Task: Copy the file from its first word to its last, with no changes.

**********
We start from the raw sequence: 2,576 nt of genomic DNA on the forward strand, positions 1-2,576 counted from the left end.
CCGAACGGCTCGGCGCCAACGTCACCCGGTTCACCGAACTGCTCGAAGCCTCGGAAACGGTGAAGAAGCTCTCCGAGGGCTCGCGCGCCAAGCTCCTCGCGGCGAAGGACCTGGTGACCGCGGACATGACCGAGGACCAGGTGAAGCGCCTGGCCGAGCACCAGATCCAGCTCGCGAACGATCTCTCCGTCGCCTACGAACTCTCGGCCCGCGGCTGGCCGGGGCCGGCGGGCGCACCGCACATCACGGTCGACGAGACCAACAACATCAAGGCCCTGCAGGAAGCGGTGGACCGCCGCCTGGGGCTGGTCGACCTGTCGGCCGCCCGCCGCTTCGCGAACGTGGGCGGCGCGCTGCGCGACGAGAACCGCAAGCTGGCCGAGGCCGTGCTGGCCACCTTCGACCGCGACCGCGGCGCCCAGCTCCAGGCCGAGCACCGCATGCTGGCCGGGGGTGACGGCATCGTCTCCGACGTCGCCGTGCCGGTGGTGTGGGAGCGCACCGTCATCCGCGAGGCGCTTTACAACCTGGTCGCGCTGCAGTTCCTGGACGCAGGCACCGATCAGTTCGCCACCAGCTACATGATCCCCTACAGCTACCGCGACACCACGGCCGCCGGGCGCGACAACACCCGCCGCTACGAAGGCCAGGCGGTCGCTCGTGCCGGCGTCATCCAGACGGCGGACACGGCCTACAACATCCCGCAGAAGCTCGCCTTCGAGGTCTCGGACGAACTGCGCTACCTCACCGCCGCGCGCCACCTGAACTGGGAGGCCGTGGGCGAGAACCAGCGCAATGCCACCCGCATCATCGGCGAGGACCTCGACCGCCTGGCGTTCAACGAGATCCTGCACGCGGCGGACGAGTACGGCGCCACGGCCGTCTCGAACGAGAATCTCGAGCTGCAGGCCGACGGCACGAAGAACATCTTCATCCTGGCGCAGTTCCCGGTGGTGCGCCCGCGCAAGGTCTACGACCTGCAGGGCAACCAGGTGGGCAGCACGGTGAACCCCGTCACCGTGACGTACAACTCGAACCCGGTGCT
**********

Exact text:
We start from the raw sequence: 2,576 nt of genomic DNA on the forward strand, positions 1-2,576 counted from the left end.
CCGAACGGCTCGGCGCCAACGTCACCCGGTTCACCGAACTGCTCGAAGCCTCGGAAACGGTGAAGAAGCTCTCCGAGGGCTCGCGCGCCAAGCTCCTCGCGGCGAAGGACCTGGTGACCGCGGACATGACCGAGGACCAGGTGAAGCGCCTGGCCGAGCACCAGATCCAGCTCGCGAACGATCTCTCCGTCGCCTACGAACTCTCGGCCCGCGGCTGGCCGGGGCCGGCGGGCGCACCGCACATCACGGTCGACGAGACCAACAACATCAAGGCCCTGCAGGAAGCGGTGGACCGCCGCCTGGGGCTGGTCGACCTGTCGGCCGCCCGCCGCTTCGCGAACGTGGGCGGCGCGCTGCGCGACGAGAACCGCAAGCTGGCCGAGGCCGTGCTGGCCACCTTCGACCGCGACCGCGGCGCCCAGCTCCAGGCCGAGCACCGCATGCTGGCCGGGGGTGACGGCATCGTCTCCGACGTCGCCGTGCCGGTGGTGTGGGAGCGCACCGTCATCCGCGAGGCGCTTTACAACCTGGTCGCGCTGCAGTTCCTGGACGCAGGCACCGATCAGTTCGCCACCAGCTACATGATCCCCTACAGCTACCGCGACACCACGGCCGCCGGGCGCGACAACACCCGCCGCTACGAAGGCCAGGCGGTCGCTCGTGCCGGCGTCATCCAGACGGCGGACACGGCCTACAACATCCCGCAGAAGCTCGCCTTCGAGGTCTCGGACGAACTGCGCTACCTCACCGCCGCGCGCCACCTGAACTGGGAGGCCGTGGGCGAGAACCAGCGCAATGCCACCCGCATCATCGGCGAGGACCTCGACCGCCTGGCGTTCAACGAGATCCTGCACGCGGCGGACGAGTACGGCGCCACGGCCGTCTCGAACGAGAATCTCGAGCTGCAGGCCGACGGCACGAAGAACATCTTCATCCTGGCGCAGTTCCCGGTGGTGCGCCCGCGCAAGGTCTACGACCTGCAGGGCAACCAGGTGGGCAGCACGGTGAACCCCGTCACCGTGACGTACAACTCGAACCCGGTGCT